1973 proved to be a memorable year for the young group. According to Mr. Gunn's church journal, "On February 11, 1973 the church agreed unanimously to offer to purchase a church building and land located on Arno Road near Franklin, Tennessee." The story behind this offer is worth mentioning, as it reveals the wonderful workings of divine providence. Each year, Franklin, Tennessee hosts many auctions. Typically, farms, homes, lands and antiques are passed along by means of a public auction. Mr. Gunn informed Mr. Ward that an old three-room, asbestos sided, tin roofed structure, which originally served as a tiny school for black children, had failed to draw any attention at a recent auction. The building was offered for auction by the Millview Church of Christ. However, because no one showed any interest in the bidding, a member of the Millview Church of Christ purchased it. The building, located on Arno Road, then about four miles east of Franklin, sat on less than an acre of ground between two sink holes and a cow pasture. After inspecting the site, all agreed that the building would do for the time being. Mr. Gunn tracked down the owner and arranged for a meeting. Mr. Gunn, Mr. Ward and Pastor Sasser were elected to negotiate. The owner was willing to sell the property, and almost on any terms. He informed the three men that they could pay for it in one year or twenty years, which ever worked best. The purchase amount agreed upon was seven thousand dollars. "On February 28, 1973," wrote Mr. Gunn, "a loan of three thousand dollars, less sixty dollars interest, was arranged with First American National Bank for the purpose of making a down payment on the Arno Road property."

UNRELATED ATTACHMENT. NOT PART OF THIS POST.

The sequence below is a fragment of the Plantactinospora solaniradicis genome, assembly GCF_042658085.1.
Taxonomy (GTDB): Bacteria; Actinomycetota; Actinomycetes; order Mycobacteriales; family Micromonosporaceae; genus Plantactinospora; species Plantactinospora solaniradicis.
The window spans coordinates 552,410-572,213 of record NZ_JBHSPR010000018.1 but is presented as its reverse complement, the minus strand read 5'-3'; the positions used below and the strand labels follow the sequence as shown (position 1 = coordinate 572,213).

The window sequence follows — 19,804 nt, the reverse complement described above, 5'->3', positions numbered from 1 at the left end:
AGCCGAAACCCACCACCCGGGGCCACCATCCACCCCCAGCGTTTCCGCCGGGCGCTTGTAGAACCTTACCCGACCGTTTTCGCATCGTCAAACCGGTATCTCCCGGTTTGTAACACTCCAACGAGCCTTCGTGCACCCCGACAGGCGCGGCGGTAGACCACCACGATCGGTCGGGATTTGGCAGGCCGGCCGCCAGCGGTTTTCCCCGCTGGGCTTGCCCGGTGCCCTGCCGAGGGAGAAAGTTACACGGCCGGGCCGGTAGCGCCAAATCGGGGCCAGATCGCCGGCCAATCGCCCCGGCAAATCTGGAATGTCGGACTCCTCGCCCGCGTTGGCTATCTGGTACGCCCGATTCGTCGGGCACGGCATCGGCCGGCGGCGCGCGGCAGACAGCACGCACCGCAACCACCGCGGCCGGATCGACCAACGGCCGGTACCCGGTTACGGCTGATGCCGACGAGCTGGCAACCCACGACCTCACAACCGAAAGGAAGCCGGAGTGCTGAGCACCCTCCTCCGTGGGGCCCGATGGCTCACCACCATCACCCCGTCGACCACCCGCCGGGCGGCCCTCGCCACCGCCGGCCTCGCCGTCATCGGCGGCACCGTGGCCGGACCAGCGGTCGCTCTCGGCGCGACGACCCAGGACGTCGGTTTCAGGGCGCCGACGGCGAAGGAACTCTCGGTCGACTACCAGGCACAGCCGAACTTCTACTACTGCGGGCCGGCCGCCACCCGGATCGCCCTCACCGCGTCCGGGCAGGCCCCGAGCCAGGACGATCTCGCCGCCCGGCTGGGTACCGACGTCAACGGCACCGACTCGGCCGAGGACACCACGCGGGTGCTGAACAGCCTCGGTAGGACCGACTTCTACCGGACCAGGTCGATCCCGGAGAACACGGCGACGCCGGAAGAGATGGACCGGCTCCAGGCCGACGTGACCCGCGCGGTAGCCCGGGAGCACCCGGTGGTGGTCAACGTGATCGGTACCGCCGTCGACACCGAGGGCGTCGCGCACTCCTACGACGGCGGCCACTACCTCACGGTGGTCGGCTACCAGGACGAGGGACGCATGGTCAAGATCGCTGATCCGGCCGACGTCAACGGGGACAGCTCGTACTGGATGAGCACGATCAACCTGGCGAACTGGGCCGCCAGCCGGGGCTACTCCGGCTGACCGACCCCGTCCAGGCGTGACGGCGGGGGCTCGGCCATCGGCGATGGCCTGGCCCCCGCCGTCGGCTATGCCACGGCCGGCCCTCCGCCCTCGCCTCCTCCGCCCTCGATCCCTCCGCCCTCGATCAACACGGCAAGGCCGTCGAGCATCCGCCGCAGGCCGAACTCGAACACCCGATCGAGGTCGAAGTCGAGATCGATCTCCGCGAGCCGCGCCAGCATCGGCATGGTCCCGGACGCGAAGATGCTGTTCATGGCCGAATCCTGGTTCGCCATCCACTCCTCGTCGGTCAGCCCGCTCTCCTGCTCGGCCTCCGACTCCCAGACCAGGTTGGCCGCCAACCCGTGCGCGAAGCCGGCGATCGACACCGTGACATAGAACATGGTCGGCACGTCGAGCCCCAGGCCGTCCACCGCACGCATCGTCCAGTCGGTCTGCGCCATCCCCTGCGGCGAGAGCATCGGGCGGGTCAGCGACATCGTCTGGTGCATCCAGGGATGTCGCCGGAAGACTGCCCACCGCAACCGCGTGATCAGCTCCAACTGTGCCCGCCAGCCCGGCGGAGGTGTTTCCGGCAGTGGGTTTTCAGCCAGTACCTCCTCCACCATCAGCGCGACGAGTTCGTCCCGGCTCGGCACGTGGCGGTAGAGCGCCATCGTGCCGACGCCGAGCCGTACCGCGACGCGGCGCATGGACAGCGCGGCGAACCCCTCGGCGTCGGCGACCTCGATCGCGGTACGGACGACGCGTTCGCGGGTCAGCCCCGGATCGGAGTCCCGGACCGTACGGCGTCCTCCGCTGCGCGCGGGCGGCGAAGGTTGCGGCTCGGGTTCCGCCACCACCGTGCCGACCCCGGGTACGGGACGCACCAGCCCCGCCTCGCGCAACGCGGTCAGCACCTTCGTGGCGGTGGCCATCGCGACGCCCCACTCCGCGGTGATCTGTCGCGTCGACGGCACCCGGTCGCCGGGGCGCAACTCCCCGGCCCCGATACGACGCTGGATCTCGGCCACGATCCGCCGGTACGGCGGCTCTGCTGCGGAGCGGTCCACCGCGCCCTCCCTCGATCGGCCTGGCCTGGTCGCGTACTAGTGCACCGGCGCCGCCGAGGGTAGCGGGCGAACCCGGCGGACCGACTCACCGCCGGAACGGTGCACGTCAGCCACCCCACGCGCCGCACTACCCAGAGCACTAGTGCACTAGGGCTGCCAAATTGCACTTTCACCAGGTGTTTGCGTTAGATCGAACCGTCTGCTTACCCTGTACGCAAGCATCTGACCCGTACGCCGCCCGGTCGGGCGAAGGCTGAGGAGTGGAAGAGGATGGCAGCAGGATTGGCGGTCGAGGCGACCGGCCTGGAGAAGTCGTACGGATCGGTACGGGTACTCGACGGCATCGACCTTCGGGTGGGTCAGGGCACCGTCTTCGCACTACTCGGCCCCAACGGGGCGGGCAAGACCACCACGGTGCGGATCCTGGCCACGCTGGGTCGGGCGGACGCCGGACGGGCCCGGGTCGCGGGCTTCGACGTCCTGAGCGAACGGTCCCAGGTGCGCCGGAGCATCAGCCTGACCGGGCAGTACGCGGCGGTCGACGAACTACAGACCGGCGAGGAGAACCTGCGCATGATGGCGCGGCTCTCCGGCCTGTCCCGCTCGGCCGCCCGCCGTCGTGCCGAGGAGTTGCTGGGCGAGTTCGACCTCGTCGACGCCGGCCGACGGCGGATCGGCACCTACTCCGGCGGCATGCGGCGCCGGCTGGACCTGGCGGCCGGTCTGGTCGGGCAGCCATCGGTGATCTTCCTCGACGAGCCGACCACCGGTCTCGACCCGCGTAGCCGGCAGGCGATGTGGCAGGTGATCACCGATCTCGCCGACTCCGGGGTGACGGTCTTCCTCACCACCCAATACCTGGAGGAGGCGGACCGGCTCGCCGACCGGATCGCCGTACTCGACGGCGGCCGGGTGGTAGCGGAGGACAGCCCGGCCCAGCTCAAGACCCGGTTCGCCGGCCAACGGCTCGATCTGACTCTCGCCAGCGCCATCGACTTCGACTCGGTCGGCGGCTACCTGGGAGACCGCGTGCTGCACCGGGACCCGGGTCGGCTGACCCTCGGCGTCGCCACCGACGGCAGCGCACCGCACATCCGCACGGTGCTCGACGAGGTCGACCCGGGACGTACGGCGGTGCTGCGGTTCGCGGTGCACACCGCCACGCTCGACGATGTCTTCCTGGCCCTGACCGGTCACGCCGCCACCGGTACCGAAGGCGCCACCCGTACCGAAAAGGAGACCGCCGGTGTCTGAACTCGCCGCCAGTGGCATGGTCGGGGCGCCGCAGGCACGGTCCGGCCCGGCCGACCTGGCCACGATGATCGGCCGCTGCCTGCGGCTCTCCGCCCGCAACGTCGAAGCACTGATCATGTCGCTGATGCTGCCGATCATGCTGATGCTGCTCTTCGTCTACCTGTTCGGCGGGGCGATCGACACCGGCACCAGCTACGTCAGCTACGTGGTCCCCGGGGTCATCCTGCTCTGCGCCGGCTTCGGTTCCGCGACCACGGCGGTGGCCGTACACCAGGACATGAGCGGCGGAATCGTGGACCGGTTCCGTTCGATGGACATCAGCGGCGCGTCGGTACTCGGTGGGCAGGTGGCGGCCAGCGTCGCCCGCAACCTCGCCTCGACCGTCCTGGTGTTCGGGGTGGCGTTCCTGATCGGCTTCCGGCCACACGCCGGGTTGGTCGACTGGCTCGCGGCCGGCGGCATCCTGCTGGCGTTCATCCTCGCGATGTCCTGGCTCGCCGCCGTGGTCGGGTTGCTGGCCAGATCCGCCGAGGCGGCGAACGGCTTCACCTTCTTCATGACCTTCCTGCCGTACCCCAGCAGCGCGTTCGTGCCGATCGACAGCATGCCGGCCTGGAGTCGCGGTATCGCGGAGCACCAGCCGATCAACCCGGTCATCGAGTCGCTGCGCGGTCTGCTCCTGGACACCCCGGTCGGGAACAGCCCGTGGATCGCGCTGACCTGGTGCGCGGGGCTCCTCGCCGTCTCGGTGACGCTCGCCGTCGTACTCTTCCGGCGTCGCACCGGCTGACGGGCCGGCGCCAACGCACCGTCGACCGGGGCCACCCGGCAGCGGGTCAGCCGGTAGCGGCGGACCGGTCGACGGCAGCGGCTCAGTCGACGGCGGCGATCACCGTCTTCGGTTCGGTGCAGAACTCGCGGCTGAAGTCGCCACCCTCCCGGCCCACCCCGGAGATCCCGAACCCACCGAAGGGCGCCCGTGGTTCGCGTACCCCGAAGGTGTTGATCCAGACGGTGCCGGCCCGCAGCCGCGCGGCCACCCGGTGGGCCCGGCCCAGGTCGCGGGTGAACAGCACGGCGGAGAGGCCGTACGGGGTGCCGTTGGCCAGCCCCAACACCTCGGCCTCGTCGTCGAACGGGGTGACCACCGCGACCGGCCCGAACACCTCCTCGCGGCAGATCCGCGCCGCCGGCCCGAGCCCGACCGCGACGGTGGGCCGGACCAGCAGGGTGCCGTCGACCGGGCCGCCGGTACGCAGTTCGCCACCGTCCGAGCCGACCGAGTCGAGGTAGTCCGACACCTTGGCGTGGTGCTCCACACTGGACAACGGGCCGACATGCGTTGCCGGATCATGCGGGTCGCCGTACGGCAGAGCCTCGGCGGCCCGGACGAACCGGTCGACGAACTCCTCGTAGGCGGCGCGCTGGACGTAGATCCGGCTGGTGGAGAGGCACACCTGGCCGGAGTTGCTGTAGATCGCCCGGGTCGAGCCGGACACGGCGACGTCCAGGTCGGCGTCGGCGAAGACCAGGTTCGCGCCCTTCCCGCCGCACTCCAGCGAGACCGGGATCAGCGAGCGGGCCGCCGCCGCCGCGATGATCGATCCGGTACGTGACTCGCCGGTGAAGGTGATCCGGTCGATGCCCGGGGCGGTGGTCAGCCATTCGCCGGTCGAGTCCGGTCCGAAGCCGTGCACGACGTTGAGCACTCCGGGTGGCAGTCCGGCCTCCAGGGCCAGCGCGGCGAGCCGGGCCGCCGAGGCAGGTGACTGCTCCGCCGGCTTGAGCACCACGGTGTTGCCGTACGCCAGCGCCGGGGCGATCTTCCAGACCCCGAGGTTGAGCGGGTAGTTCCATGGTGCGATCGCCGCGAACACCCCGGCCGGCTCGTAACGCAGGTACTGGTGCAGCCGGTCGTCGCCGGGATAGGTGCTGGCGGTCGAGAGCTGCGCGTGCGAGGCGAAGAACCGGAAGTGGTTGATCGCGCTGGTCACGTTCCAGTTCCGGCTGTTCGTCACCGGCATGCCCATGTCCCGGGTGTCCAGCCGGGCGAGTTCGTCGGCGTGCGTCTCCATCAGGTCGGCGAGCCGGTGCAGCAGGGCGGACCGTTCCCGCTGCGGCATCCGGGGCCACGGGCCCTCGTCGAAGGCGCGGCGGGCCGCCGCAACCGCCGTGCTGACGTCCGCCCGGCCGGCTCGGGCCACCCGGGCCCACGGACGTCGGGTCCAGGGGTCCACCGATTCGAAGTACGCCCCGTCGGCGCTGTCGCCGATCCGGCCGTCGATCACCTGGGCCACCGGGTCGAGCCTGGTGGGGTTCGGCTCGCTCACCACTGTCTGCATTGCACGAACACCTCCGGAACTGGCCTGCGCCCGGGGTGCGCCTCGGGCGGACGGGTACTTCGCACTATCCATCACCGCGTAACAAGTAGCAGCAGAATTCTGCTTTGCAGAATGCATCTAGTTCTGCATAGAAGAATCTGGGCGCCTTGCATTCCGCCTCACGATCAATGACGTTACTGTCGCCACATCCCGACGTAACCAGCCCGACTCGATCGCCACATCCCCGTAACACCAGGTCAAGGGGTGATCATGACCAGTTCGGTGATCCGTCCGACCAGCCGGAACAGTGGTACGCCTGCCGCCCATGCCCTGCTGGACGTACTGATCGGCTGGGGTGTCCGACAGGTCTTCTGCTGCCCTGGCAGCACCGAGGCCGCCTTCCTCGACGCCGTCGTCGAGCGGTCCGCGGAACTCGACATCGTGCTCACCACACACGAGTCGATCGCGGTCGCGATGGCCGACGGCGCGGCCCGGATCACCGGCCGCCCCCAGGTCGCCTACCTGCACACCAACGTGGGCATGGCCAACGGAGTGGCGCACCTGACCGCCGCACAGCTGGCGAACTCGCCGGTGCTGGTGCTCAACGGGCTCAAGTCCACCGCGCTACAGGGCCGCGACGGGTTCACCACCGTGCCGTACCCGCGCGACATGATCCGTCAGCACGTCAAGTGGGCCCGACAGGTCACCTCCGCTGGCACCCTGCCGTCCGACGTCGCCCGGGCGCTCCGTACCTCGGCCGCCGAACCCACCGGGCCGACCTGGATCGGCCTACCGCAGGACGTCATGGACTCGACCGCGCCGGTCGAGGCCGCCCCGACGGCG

The old building was badly in need of cleaning, lighting, painting, flooring and furniture. There was no pulpit and no pews, just a few antiquated theater seats and a couple of 100 watt light bulbs. On the north side of the auditorium were a couple of flimsy plastic curtains. (Of course, both the teachers and students in both classes would have to speak quietly so as not to interrupt one another.) There was no air conditioner to cool the building, and only two gas, non- vented, space heaters for cold weather. The ceiling, which was peeling badly, was a hideous green color. The one saving value was the flooring. Although they creaked terribly, they were mostly hardwood. No doubt, the sight of the place would have discouraged many congregations Others would have felt that such a remote, deteriorating edifice was beneath them, not worthy of the time and trouble it would take to renovate. But The Reformed Baptist Church was not one of them. Each and every particular member, excited that the Lord had at last given them a place of their own, dedicated himself to improving the newly acquired facilities.